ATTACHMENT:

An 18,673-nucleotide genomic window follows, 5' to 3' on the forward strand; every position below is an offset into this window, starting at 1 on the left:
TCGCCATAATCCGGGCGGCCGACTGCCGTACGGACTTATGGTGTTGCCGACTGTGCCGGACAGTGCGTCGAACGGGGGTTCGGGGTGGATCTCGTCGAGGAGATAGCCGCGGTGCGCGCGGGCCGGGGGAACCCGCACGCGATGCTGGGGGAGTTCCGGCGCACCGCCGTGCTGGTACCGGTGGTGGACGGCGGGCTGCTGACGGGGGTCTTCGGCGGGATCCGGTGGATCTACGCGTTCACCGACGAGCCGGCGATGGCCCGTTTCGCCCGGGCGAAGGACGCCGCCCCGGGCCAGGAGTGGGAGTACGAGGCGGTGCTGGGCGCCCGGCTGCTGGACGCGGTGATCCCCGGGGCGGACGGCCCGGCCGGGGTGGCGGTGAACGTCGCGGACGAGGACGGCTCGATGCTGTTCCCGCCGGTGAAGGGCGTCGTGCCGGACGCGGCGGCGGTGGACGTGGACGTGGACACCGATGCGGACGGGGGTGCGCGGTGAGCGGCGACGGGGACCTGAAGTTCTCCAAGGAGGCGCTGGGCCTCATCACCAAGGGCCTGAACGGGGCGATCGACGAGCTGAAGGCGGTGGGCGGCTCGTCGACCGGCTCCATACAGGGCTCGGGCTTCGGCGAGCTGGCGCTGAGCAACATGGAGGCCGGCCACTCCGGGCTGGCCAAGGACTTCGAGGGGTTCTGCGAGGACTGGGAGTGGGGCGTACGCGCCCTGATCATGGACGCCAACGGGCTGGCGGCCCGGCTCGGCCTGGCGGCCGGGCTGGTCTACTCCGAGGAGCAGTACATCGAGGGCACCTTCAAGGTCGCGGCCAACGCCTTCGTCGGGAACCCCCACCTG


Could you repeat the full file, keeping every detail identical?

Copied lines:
An 18,673-nucleotide genomic window follows, 5' to 3' on the forward strand; every position below is an offset into this window, starting at 1 on the left:
TCGCCATAATCCGGGCGGCCGACTGCCGTACGGACTTATGGTGTTGCCGACTGTGCCGGACAGTGCGTCGAACGGGGGTTCGGGGTGGATCTCGTCGAGGAGATAGCCGCGGTGCGCGCGGGCCGGGGGAACCCGCACGCGATGCTGGGGGAGTTCCGGCGCACCGCCGTGCTGGTACCGGTGGTGGACGGCGGGCTGCTGACGGGGGTCTTCGGCGGGATCCGGTGGATCTACGCGTTCACCGACGAGCCGGCGATGGCCCGTTTCGCCCGGGCGAAGGACGCCGCCCCGGGCCAGGAGTGGGAGTACGAGGCGGTGCTGGGCGCCCGGCTGCTGGACGCGGTGATCCCCGGGGCGGACGGCCCGGCCGGGGTGGCGGTGAACGTCGCGGACGAGGACGGCTCGATGCTGTTCCCGCCGGTGAAGGGCGTCGTGCCGGACGCGGCGGCGGTGGACGTGGACGTGGACACCGATGCGGACGGGGGTGCGCGGTGAGCGGCGACGGGGACCTGAAGTTCTCCAAGGAGGCGCTGGGCCTCATCACCAAGGGCCTGAACGGGGCGATCGACGAGCTGAAGGCGGTGGGCGGCTCGTCGACCGGCTCCATACAGGGCTCGGGCTTCGGCGAGCTGGCGCTGAGCAACATGGAGGCCGGCCACTCCGGGCTGGCCAAGGACTTCGAGGGGTTCTGCGAGGACTGGGAGTGGGGCGTACGCGCCCTGATCATGGACGCCAACGGGCTGGCGGCCCGGCTCGGCCTGGCGGCCGGGCTGGTCTACTCCGAGGAGCAGTACATCGAGGGCACCTTCAAGGTCGCGGCCAACGCCTTCGTCGGGAACCCCCACCTG